These 10 Migraine Myths Are Hogwash
If you have migraines, you’ve likely been told to get over it and power through. “Migraines are just bad headaches” is one of the 10 myths our neurologist busts in this article.
If you’re a card-carrying member of the migraine community, you know that the term “headache” doesn’t come close to describing migraine pain. When a migraine strikes, it can be a debilitating, MAKE-IT-STOP experience. Many people live in fear of the next life-disrupting migraine attack.
Cleveland Clinic is a non-profit academic medical center. Advertising on our site helps support our mission. We do not endorse non-Cleveland Clinic products or services. Policy
There are a lot of migraine myths out there. And neurologist MaryAnn Mays, MD, debunks them one by one.
Wrong! Migraines are one of the top disabling diseases people endure. They peak when people are in the prime of life — between the ages of 30 and 49. Researchers believe migraines are caused by brain chemistry imbalances. Typically, migraines:
“People tend to think a migraine is something you can easily get over and that you should power through to work and function normally,” says Dr. Mays. “The truth is, it’s a neurological disease that can impact your work, family and social functioning.”
“Well, I guess I don’t have migraines because I never throw up.” But guess what? You can STILL get that migraine membership card even without vomiting! Lucky you?
There is a spectrum of migraine experiences: One person may be able to function, though not at full capacity. Another person may find that migraines are disabling. By definition a migraine is moderate to severe, but a person can have a severe migraine without experiencing vomiting and light sensitivity.
“A history and physical exam are all that is needed to diagnose a migraine,” says Dr. Mays. “There are no lab or imaging tests that will confirm a migraine. You just need to talk with your primary care provider (PCP). In some cases, they may refer you to a migraine specialist for a diagnosis.”
Dr. Mays recommends making a specific appointment with your PCP to talk about your headaches. “Don’t let it be an afterthought during your yearly appointment. You deserve to have your headache discussion take center stage so you can get relief.”
A majority of people won’t know what causes the gut-wrenching migraine pain. “It drives people crazy because they don’t know what they did to bring on the migraine,” says Dr. Mays.
“They want to know what to avoid, so they try elimination diets or avoiding red wine during a full moon. But for most people, identifying the migraine triggers will be difficult to impossible.”
Don’t give up! Researchers have been exploring the migraine-causing protein called calcitonin gene-related peptide. (That doesn’t roll off the tongue, so call it CGRP.)
CGRP causes inflammation in the brain coverings (meninges) that leads to migraine attacks. Researchers developed drugs specifically designed to stop CGRP from wreaking havoc on your meninges.
CGRP treatment is exciting because it was developed specifically for migraines, which differs from current migraine treatments. Most preventive migraine medications — like blood pressure medicines, antidepressants and seizure medications — were developed for a different condition and inadvertently found to have some benefit for migraines.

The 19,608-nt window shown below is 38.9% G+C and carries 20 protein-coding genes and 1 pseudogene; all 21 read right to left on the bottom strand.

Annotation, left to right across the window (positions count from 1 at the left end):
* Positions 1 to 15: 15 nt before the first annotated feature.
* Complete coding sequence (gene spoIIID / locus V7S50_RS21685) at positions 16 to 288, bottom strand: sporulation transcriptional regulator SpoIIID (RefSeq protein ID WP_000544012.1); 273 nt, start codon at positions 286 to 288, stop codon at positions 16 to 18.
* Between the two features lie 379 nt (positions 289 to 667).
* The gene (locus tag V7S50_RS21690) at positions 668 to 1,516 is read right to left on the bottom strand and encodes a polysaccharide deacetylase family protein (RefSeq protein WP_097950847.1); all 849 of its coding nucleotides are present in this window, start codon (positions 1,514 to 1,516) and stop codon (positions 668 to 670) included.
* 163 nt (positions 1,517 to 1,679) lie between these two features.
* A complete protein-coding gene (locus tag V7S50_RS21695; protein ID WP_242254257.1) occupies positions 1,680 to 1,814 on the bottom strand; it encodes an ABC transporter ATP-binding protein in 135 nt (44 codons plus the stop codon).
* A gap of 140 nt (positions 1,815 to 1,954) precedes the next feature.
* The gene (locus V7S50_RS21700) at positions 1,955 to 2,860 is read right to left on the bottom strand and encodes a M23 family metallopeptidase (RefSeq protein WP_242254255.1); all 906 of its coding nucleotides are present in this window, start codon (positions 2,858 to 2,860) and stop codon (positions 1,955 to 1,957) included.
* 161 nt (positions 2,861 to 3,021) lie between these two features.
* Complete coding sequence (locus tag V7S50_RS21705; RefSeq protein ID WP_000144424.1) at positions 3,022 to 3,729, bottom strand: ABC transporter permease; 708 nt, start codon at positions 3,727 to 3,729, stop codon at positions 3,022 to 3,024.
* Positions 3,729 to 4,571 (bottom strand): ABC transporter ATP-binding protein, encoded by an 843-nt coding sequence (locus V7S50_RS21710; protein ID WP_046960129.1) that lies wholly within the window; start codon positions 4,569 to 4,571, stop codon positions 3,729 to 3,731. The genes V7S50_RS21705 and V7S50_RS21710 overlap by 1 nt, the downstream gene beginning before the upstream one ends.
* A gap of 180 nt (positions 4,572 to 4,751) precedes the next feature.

Many people use over-the-counter headache meds rather than see a doctor, who can help them prevent or treat migraine attacks. “People think they can rely on OTCs for pain relief. And while they might help to some degree, they often don’t tackle the associated, disabling migraine symptoms,” says Dr. Mays.
“For occasional headaches, taking an OTC pain reliever may be effective. But if you have one to two migraine headaches per week, you can get into a medication overuse pattern that makes headaches worse.”
Actually, there is good evidence that behavior modification is helpful. Does it work for everyone? No — but it’s worth a shot. Stress is the No. 1 trigger for migraines. Adopting stress reduction techniques, such as mindfulness exercises and physical exercise, may make a difference. Adequate hydration and sleep are also key to keeping migraines at bay.
You can also try supplements like magnesium, riboflavin, feverfew and CoQ10. They may take a while to be effective, so be patient.
An aura is a visual or sensory disturbance that occurs before a headache. This myth that you have to have an aura in order your headache to be a migraine is an old wives’ tale if ever there was one.
Migraines come both with and without an aura — and without is the more common experience. Only 30 percent of people experience an aura with their migraine, and they don’t necessarily get it with every headache.
But men get migraines, too. Interestingly, boys have more headaches in childhood than girls, but when the teenage years hit, girls more frequently have headaches.
“I often encounter patients whose children have headaches, yet the parent does not fully recognize the headaches as migraine or the impact the has for their child,” Dr. Mays says. “Migraines tend to run in families, so if your child is complaining of a headache, don’t brush it off. You may not have developed headaches until your 20s, but your child can get them at a younger age.”
“Weather changes have definitely been linked to the onset of headaches, and we don’t exactly know why,” says Dr. Mays. “But moving to an area with a better climate is not a permanent migraine cure.” So don’t pack your bags just yet — but do make an appointment to talk to your doctor about migraine pain.